Marlins manager Don Mattingly called Jose Ureña his team’s ace earlier this month.
Ureña doesn’t want to label himself in such a way.
But a year after the Marlins lost then-undisputed ace Jose Fernandez in a tragic boating accident, there’s little doubt who has been the Marlins’ most successful starting pitcher.
“You can start this guy and count on him for 30 starts or whatever, and you have a chance to win if you can get enough of him in there,” Mattingly said. “It’s been good to watch him progress.”
On Wednesday, exactly a year since Fernandez pitched an eight-inning masterpiece in his final start to beat the Washington Nationals, Ureña threw eight solid innings to beat the New York Mets and record his team-leading 14th victory.
Ureña is 14-6 with a 3.55 ERA — best among the Marlins’ starters this season — in 26 starts (159 2/3 innings).
Dontrelle Willis is the only Marlins starter to ever win 20 or more games in a season, finishing with 22 victories in 2005.
The highest win total by any Marlins starter since that season was Fernandez’s 16 wins a year ago. Before that, they had not had a 15-game winner since Josh Johnson in 2009.
Ureña figures to get two more starts before the season ends on Oct. 1.
If he can pick up wins in both, Ureña would match not only Fernandez’s 2016 total, but Al Leiter (1996) and Kevin Brown (1997), as well, for the fifth-most single-season wins in club history.
“I expected better results to come from the hard work I was putting in,” Ureña said. “You work hard in the offseason hoping it will pay off in the big moments in the season, and it has.”
Six months ago, the story was going quite differently for the 26-year-old Dominican right-hander who was simply trying to earn a roster spot in spring training after two seasons bouncing back and forth from the minors.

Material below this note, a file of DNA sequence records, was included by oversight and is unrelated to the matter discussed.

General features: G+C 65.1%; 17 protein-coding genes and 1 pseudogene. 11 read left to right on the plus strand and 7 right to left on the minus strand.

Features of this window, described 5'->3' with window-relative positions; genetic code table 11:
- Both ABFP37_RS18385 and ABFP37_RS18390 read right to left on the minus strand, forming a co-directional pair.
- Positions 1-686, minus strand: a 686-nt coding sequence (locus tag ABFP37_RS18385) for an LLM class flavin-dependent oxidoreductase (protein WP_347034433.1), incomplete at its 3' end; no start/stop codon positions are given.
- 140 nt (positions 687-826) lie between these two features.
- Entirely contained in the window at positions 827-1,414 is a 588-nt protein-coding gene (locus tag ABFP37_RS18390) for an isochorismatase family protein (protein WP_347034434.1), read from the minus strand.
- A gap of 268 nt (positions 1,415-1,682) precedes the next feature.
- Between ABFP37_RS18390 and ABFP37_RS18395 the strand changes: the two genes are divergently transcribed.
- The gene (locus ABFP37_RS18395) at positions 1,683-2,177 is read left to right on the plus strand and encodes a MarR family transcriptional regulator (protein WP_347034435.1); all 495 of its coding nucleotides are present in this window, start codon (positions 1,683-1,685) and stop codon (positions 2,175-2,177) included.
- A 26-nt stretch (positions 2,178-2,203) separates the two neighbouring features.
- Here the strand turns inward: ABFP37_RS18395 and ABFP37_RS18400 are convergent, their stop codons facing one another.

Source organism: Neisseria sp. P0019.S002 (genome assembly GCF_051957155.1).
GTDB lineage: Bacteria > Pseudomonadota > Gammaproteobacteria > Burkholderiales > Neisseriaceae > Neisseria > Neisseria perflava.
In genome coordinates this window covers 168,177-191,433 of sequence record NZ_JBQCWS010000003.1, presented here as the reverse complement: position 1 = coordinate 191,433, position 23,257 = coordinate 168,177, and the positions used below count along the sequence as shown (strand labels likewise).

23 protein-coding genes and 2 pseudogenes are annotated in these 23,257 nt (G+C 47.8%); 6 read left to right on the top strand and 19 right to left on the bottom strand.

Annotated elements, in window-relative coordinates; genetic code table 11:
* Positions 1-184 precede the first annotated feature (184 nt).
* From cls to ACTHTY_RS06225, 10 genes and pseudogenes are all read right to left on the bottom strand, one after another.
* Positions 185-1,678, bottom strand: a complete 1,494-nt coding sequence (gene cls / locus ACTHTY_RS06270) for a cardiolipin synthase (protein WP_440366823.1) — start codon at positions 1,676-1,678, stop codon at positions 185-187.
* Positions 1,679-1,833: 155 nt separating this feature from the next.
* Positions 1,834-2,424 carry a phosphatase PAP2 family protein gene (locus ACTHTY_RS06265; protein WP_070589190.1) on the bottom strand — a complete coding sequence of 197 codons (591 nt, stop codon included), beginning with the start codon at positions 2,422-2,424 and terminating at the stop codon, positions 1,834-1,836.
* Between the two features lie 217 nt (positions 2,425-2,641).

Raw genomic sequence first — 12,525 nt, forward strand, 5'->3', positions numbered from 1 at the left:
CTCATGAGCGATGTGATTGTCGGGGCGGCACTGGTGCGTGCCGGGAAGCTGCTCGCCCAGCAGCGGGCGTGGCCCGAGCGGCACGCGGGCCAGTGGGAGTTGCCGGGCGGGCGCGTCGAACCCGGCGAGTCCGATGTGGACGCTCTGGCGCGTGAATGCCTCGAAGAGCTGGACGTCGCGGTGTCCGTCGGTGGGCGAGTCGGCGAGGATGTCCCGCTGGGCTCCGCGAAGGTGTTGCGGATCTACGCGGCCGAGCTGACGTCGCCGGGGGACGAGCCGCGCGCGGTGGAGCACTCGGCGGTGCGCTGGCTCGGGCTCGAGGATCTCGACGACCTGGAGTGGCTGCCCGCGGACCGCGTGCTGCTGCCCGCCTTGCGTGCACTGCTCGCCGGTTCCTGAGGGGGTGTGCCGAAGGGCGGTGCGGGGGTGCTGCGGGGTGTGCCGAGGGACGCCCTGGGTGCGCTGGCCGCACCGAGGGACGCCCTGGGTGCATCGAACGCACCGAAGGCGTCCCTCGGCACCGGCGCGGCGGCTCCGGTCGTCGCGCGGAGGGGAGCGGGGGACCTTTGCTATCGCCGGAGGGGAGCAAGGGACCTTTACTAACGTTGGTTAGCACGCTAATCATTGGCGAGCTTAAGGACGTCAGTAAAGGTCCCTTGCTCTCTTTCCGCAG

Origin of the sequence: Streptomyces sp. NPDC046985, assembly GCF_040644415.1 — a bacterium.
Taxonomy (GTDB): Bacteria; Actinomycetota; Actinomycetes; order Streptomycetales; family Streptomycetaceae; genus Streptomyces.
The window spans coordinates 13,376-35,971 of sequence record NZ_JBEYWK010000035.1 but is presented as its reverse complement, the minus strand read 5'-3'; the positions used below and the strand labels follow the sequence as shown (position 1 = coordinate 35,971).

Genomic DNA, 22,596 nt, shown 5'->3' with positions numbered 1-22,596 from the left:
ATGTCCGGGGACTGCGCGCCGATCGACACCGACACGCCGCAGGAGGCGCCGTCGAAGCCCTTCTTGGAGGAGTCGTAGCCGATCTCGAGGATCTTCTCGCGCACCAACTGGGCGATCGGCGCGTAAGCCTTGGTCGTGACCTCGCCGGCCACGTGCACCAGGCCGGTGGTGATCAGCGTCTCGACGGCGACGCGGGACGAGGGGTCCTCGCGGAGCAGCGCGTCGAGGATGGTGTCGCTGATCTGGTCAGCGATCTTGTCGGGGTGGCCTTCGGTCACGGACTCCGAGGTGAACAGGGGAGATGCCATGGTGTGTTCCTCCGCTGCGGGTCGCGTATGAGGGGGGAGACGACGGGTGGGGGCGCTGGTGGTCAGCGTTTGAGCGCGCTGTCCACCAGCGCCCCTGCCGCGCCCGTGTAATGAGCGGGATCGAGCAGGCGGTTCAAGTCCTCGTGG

Ureña opened the 2017 season pitching in a long relief role often when the team had big leads or big deficits.
The Marlins moved him into the rotation on May 7. After losing two of his first three starts, Ureña won five consecutive decisions and 13 of his past 16.
“At times, we haven’t been that patient with a young pitcher and the setbacks they may face as they develop,” Marlins President of Baseball Operations Michael Hill said. “But Jose has always had the mentality you need to have success.”
Ureña has shown improved command of his 95-96 mph fastball and gained confidence in his change-up, slider and curveball.
“He does all the things you like a pitcher to do,” Mets manager Terry Collins said on Wednesday. “I think he knows he’s got a slot right now. I don’t think he’s trying to earn something. Bouncing back from bullpen to the rotation can be tough at times, the difference in preparation. This year, he’s been in that rotation. He’s pitched great.”
The Marlins signed Ureña in 2008, and he played two years in the Dominican Summer League. Ureña then moved to Single-A ball in Jamestown, New York, and faced the challenges many foreign-born players do adjusting to a new culture and environment.
“I knew coming from the Dominican Republic I’d have to deal with the colder weather, a different language, different people, but the same rules when it came to baseball,” Ureña said. “That was enough for me.”
Over his first two seasons, Ureña struggled more than succeeded, going 4-13 with a 5.33 ERA in 21 career starts and a 5.76 ERA overall if you throw in 27 additional relief appearances.
But Ureña said he never lost faith that he would turn things around.
“If I had doubted myself, I wouldn’t be where I am now,” Ureña said. “From the first day of your life, if you doubt yourself you’ve already lost. I always knew I’d go pro and I’d make it.”
The Marlins now view Ureña as a viable starting option looking forward to 2018.
Ureña isn’t worried about being considered an ace or what exact position he would hold in the rotation and plans on entering next spring training giving the same effort he did a year ago when facing an uncertain baseball future.
“I don’t really label myself a No. 1 or No. 2 starter, I just try to be as fully prepared mentally and physically to do my job,” Ureña said. “What you always have to maintain is the confidence you can get outs in any situation.
“The past is in the past. The future is always unknown. You have to approach it with the right attitude and preparation and a winning mindset.”
Friday: Marlins LHP Adam Conley (7-7, 5.20 ERA) vs. Arizona Diamondbacks RHP Zack Greinke (17-6, 2.87), 9:40 p.m., Chase Field.
Saturday: Marlins LHP Dillon Peters (0-2, 5.40) vs. Diamondbacks RHP Taijuan Walker (9-8, 3.45), 8:10 p.m., Chase Field.